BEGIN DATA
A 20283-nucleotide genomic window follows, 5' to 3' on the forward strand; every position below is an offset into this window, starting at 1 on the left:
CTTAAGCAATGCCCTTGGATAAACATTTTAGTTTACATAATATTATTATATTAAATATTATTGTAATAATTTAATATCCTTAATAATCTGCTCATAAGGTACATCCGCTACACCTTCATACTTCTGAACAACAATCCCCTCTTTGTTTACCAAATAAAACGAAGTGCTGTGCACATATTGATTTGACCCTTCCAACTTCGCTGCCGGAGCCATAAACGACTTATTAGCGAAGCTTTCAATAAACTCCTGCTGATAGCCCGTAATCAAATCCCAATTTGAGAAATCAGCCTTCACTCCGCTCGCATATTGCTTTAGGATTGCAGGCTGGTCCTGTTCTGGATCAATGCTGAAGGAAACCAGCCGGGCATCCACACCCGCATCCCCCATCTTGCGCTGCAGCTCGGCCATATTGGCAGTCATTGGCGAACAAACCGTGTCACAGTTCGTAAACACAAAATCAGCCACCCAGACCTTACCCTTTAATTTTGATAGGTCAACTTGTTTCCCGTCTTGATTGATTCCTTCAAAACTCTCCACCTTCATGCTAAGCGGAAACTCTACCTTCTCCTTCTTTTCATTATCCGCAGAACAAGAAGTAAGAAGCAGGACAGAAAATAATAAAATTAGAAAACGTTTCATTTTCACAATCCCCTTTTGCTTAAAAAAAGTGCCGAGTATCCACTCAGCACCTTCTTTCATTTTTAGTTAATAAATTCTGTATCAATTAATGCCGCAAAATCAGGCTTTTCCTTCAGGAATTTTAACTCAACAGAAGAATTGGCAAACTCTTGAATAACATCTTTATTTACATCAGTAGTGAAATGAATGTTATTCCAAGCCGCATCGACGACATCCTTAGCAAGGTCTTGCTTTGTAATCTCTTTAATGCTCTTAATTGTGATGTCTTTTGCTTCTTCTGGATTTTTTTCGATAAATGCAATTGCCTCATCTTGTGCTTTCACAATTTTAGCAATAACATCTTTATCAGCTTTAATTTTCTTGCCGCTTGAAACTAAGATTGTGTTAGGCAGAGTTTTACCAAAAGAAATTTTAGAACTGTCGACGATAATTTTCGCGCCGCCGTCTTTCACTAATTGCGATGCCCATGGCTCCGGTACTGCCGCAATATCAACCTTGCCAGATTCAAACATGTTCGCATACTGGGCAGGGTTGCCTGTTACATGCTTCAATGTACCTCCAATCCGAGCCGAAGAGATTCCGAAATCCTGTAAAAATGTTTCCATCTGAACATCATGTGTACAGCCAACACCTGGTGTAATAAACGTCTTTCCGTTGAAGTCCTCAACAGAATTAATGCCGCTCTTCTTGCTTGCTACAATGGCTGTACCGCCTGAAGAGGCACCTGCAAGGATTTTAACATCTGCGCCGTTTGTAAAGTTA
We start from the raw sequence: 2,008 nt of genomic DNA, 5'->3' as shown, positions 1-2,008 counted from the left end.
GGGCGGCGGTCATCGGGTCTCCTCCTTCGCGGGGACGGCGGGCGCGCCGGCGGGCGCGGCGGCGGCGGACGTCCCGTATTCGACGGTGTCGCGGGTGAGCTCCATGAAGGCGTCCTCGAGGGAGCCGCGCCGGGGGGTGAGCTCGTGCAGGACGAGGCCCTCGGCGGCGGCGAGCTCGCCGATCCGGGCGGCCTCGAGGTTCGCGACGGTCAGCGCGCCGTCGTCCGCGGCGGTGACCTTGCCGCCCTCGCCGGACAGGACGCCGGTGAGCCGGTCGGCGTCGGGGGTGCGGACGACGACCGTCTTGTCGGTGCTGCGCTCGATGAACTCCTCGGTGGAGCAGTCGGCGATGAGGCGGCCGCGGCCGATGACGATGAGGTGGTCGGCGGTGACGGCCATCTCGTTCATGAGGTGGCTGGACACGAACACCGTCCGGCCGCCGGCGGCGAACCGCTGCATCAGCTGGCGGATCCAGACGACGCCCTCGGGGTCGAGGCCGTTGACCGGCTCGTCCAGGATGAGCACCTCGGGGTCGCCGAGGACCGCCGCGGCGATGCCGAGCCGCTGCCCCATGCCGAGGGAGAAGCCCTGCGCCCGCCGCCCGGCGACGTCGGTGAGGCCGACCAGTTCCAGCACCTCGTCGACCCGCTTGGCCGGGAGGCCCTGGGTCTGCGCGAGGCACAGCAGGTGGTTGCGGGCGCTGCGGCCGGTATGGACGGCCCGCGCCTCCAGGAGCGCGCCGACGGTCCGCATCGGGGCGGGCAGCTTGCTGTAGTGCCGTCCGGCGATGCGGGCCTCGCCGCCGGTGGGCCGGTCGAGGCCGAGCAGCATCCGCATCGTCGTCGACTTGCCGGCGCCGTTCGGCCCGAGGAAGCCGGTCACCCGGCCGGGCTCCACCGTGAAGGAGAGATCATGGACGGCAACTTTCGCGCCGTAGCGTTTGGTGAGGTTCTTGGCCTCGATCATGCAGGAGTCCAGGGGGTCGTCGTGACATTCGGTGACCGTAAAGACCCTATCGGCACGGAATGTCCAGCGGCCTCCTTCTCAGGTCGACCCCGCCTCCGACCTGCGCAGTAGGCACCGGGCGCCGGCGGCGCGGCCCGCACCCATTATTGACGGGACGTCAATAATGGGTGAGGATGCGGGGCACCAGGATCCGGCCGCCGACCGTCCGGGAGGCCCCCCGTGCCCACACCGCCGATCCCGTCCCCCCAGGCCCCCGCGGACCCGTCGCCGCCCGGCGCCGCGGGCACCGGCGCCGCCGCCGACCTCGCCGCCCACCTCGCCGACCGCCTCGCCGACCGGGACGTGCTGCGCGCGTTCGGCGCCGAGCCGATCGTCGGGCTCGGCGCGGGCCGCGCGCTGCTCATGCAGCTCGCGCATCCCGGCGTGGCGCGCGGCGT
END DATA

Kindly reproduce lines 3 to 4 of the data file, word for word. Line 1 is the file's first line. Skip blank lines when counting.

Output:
We start from the raw sequence: 2,008 nt of genomic DNA, 5'->3' as shown, positions 1-2,008 counted from the left end.
GGGCGGCGGTCATCGGGTCTCCTCCTTCGCGGGGACGGCGGGCGCGCCGGCGGGCGCGGCGGCGGCGGACGTCCCGTATTCGACGGTGTCGCGGGTGAGCTCCATGAAGGCGTCCTCGAGGGAGCCGCGCCGGGGGGTGAGCTCGTGCAGGACGAGGCCCTCGGCGGCGGCGAGCTCGCCGATCCGGGCGGCCTCGAGGTTCGCGACGGTCAGCGCGCCGTCGTCCGCGGCGGTGACCTTGCCGCCCTCGCCGGACAGGACGCCGGTGAGCCGGTCGGCGTCGGGGGTGCGGACGACGACCGTCTTGTCGGTGCTGCGCTCGATGAACTCCTCGGTGGAGCAGTCGGCGATGAGGCGGCCGCGGCCGATGACGATGAGGTGGTCGGCGGTGACGGCCATCTCGTTCATGAGGTGGCTGGACACGAACACCGTCCGGCCGCCGGCGGCGAACCGCTGCATCAGCTGGCGGATCCAGACGACGCCCTCGGGGTCGAGGCCGTTGACCGGCTCGTCCAGGATGAGCACCTCGGGGTCGCCGAGGACCGCCGCGGCGATGCCGAGCCGCTGCCCCATGCCGAGGGAGAAGCCCTGCGCCCGCCGCCCGGCGACGTCGGTGAGGCCGACCAGTTCCAGCACCTCGTCGACCCGCTTGGCCGGGAGGCCCTGGGTCTGCGCGAGGCACAGCAGGTGGTTGCGGGCGCTGCGGCCGGTATGGACGGCCCGCGCCTCCAGGAGCGCGCCGACGGTCCGCATCGGGGCGGGCAGCTTGCTGTAGTGCCGTCCGGCGATGCGGGCCTCGCCGCCGGTGGGCCGGTCGAGGCCGAGCAGCATCCGCATCGTCGTCGACTTGCCGGCGCCGTTCGGCCCGAGGAAGCCGGTCACCCGGCCGGGCTCCACCGTGAAGGAGAGATCATGGACGGCAACTTTCGCGCCGTAGCGTTTGGTGAGGTTCTTGGCCTCGATCATGCAGGAGTCCAGGGGGTCGTCGTGACATTCGGTGACCGTAAAGACCCTATCGGCACGGAATGTCCAGCGGCCTCCTTCTCAGGTCGACCCCGCCTCCGACCTGCGCAGTAGGCACCGGGCGCCGGCGGCGCGGCCCGCACCCATTATTGACGGGACGTCAATAATGGGTGAGGATGCGGGGCACCAGGATCCGGCCGCCGACCGTCCGGGAGGCCCCCCGTGCCCACACCGCCGATCCCGTCCCCCCAGGCCCCCGCGGACCCGTCGCCGCCCGGCGCCGCGGGCACCGGCGCCGCCGCCGACCTCGCCGCCCACCTCGCCGACCGCCTCGCCGACCGGGACGTGCTGCGCGCGTTCGGCGCCGAGCCGATCGTCGGGCTCGGCGCGGGCCGCGCGCTGCTCATGCAGCTCGCGCATCCCGGCGTGGCGCGCGGCGT